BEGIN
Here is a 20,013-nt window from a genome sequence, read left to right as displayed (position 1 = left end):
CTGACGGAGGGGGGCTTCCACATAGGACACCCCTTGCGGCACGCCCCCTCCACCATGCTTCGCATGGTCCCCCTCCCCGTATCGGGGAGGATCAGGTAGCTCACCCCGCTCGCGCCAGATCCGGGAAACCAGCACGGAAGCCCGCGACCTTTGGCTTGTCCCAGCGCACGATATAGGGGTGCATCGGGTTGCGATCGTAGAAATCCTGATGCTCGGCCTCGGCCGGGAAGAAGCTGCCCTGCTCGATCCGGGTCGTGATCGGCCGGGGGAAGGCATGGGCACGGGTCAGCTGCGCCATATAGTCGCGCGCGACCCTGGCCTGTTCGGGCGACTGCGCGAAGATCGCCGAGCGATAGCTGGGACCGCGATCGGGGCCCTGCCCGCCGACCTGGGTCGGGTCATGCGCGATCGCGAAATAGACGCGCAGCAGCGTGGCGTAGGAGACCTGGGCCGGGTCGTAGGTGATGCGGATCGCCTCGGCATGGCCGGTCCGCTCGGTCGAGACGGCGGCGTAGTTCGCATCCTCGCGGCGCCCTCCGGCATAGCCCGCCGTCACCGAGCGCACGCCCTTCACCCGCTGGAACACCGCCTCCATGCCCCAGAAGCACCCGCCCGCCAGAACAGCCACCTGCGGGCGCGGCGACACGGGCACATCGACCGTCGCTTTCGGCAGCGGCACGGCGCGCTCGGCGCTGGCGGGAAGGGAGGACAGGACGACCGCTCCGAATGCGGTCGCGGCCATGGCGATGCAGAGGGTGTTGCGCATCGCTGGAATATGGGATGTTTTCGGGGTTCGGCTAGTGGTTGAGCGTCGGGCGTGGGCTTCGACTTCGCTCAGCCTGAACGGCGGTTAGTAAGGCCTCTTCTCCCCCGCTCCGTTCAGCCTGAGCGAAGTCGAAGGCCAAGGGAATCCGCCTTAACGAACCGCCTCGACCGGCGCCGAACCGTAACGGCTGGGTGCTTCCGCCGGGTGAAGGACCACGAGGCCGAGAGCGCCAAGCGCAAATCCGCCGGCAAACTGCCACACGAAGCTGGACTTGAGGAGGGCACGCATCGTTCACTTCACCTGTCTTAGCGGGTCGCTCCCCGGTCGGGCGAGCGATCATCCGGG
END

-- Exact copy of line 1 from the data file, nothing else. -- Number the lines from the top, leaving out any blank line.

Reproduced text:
Here is a 20,013-nt window from a genome sequence, read left to right as displayed (position 1 = left end):